Get 'Em Out of Here: Incitement in an Era of Nativist Populism
Wednesday, April 4, 2018 at 6:00 pm to 8:00 pm
The Bark Room, Room M104, Sheila C. Johnson Design Center, M104 2 West 13th Street, New York, NY 10011
Richard Ashby Wilson is Professor of Anthropology and Law at the University of Connecticut, a Visiting Scholar at the Russell Sage Foundation, and author of Incitement on Trial: Prosecuting International Speech Crimes (Cambridge University Press, 2017).
Abstract: In 2016, Donald Trump encouraged his followers to “knock the crap out of” Black Lives Matter protestors, adding that he would cover their legal fees. BLM protestors assaulted at a 2016 Louisville rally have filed suit against the President and Nwanguma v. Trump is presently before the 6th Circuit. Standing U.S. incitement law requires that a speaker intentionally advocate the commission of a crime which is both likely and imminent. Courts, however, have made no systematic statement regarding the types of inciting speech and the contexts that are the most likely to trigger imminent violent acts. New social research can help fill the gap left by the courts at this crucial time by identifying the content, form, and circumstances most likely to result in imminent lawless action. Assembled into a checklist, the factors could provide guidance to judges and juries as they assess the gravity of a speech act and its likelihood of triggering violence against targeted minority groups.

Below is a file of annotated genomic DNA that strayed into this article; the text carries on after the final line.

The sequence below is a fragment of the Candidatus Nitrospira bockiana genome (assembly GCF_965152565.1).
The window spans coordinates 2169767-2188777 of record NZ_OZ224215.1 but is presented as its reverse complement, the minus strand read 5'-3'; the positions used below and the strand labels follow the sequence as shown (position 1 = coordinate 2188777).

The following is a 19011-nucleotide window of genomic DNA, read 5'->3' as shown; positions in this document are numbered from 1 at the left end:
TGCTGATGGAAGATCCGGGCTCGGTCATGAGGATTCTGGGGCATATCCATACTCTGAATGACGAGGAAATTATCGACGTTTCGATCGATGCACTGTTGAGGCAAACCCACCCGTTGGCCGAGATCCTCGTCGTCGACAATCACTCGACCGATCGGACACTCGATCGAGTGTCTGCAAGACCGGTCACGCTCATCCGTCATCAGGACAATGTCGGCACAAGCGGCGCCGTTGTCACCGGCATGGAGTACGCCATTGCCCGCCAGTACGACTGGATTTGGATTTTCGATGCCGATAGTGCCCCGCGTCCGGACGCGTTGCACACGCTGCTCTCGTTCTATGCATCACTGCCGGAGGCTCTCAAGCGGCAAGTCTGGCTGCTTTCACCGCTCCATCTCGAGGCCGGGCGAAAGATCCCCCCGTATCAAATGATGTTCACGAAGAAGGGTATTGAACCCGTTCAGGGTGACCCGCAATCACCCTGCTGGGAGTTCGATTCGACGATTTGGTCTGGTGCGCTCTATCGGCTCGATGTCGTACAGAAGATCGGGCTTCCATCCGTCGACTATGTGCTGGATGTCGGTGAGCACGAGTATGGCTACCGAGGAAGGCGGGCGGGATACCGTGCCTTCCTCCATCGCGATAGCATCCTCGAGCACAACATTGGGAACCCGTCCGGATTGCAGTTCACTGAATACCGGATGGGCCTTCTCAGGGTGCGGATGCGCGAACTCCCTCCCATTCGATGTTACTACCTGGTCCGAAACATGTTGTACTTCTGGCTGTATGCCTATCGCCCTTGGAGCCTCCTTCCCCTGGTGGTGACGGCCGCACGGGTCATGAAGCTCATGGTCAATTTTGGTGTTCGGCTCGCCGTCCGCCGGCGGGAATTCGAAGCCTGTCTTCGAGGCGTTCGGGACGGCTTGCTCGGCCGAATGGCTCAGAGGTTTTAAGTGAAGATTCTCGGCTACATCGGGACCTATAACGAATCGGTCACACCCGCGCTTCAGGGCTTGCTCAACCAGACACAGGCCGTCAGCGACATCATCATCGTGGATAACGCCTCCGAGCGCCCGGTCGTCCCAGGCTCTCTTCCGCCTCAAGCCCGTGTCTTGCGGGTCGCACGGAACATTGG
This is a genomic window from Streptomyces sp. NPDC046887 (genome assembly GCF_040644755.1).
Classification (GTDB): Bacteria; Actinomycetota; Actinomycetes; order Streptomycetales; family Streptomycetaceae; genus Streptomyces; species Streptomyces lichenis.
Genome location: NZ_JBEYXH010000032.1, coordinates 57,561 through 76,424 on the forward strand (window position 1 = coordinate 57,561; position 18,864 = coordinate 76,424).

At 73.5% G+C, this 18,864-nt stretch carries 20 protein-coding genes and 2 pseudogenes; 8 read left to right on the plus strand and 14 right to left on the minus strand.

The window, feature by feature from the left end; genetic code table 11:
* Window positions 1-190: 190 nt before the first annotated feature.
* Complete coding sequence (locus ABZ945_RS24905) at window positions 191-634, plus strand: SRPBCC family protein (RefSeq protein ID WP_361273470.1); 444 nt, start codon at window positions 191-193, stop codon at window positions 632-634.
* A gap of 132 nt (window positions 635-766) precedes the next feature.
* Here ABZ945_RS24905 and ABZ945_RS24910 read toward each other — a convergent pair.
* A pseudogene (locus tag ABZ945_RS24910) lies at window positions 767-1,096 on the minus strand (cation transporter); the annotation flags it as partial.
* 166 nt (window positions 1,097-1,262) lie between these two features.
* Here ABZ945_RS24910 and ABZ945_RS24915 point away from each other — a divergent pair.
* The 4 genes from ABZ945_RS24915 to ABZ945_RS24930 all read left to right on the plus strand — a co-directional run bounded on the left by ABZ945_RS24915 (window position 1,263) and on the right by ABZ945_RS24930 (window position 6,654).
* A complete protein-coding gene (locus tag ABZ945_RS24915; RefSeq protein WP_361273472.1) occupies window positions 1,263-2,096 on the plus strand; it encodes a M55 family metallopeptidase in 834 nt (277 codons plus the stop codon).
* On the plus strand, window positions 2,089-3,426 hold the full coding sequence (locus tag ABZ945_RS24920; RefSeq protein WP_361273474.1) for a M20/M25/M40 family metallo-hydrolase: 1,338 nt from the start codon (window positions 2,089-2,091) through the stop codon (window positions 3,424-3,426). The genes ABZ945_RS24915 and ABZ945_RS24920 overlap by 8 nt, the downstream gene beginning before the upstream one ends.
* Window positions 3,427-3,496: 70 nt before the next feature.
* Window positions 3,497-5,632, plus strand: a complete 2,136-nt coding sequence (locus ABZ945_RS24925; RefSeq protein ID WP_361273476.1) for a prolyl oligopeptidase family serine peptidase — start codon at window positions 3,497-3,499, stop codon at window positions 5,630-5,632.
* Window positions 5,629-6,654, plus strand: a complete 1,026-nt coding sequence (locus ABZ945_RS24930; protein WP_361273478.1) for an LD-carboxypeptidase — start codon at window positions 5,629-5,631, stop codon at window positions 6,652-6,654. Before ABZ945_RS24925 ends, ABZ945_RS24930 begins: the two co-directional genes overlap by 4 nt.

Presented by The New School for Social Research.
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